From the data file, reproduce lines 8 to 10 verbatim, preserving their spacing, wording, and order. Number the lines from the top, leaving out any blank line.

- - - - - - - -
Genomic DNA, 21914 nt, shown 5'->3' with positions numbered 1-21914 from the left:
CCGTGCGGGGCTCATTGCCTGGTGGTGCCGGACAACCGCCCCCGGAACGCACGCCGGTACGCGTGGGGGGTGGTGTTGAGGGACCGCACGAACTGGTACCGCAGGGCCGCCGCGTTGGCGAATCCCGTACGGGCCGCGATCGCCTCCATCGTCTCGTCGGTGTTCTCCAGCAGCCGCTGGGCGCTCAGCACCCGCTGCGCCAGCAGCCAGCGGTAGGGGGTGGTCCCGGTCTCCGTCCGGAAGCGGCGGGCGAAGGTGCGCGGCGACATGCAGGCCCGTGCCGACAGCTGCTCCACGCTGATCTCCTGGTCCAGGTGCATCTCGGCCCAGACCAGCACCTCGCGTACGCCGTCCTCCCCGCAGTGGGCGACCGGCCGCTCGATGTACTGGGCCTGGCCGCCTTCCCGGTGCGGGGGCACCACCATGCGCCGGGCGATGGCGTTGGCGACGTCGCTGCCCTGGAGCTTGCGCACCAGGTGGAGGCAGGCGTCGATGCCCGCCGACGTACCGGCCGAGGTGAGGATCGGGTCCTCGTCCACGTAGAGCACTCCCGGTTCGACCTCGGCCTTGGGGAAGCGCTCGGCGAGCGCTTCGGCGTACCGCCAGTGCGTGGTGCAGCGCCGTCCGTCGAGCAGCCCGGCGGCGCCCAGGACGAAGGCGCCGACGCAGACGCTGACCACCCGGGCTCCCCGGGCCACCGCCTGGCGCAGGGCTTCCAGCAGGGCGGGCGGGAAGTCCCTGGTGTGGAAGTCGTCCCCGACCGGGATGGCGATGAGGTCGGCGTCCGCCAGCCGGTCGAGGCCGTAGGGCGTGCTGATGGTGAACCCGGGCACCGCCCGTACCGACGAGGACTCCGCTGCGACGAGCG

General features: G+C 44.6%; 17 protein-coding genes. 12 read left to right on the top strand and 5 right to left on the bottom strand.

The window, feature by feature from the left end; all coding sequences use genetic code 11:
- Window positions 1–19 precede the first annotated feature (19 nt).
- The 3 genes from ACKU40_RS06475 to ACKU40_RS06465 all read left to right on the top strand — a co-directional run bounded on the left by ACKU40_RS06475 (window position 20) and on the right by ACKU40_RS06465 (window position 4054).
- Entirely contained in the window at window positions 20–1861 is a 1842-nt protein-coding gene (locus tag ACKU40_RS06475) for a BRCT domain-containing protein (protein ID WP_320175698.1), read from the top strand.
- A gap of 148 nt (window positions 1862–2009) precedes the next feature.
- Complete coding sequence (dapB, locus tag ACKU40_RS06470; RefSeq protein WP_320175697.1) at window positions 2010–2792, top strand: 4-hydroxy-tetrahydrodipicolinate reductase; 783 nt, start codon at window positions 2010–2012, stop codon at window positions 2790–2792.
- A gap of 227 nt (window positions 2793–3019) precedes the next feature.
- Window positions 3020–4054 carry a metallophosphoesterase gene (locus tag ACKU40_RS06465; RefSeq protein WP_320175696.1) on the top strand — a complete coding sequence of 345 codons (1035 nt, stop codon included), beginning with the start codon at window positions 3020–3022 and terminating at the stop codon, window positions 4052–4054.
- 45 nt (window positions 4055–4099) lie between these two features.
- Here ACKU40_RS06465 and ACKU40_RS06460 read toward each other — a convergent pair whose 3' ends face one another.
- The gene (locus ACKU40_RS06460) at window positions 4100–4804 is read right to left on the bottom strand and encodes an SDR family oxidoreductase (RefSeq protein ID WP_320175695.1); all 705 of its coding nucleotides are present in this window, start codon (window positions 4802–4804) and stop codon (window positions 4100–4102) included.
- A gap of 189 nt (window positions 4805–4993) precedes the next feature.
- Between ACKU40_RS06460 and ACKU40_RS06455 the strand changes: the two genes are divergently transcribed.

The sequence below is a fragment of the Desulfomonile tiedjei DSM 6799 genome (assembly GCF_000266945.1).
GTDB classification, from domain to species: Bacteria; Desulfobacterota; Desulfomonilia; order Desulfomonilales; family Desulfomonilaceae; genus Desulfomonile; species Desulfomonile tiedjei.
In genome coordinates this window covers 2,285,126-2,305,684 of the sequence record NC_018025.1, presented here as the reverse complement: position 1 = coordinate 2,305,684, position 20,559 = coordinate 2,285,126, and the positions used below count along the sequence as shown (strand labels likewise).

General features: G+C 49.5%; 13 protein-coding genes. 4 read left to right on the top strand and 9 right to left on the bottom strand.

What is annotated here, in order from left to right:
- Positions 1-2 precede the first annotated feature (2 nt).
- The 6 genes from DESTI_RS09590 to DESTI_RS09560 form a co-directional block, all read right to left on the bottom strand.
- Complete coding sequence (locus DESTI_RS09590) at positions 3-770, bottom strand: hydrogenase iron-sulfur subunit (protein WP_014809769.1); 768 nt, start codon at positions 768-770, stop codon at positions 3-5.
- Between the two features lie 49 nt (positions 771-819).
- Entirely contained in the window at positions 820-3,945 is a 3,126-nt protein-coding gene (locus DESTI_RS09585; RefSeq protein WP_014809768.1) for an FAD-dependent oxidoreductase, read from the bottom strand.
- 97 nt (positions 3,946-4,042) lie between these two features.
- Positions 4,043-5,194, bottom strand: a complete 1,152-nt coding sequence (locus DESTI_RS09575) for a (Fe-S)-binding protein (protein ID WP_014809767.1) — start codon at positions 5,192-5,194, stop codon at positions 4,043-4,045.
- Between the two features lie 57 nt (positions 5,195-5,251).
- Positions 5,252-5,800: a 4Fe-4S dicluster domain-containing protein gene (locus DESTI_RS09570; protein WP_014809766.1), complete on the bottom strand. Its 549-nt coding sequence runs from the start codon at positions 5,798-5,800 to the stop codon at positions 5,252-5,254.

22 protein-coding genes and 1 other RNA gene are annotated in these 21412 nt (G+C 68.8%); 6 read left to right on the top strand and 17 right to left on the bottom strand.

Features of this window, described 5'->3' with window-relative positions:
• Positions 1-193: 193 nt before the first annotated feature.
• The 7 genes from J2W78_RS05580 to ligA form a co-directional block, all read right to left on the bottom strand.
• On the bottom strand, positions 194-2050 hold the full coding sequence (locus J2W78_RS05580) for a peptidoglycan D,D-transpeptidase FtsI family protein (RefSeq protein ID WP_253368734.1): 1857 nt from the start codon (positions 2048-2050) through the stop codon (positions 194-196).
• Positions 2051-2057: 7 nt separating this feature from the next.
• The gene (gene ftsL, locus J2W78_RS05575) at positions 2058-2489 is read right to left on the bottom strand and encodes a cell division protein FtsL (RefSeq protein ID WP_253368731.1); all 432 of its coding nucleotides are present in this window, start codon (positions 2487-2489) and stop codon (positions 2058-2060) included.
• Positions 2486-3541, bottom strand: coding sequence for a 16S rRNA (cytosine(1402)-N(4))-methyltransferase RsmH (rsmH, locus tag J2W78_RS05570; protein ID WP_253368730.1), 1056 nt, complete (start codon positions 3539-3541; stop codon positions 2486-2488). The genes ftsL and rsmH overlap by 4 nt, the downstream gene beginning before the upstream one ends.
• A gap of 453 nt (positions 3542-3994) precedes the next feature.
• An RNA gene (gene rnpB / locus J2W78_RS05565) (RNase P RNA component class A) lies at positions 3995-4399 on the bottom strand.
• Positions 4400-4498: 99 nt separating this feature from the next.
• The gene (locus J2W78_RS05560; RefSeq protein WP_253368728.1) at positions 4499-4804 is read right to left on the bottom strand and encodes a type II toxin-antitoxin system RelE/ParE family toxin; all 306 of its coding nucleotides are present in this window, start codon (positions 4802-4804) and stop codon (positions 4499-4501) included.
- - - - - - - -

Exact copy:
- A gap of 148 nt (window positions 1862–2009) precedes the next feature.
- Complete coding sequence (dapB, locus tag ACKU40_RS06470; RefSeq protein WP_320175697.1) at window positions 2010–2792, top strand: 4-hydroxy-tetrahydrodipicolinate reductase; 783 nt, start codon at window positions 2010–2012, stop codon at window positions 2790–2792.
- A gap of 227 nt (window positions 2793–3019) precedes the next feature.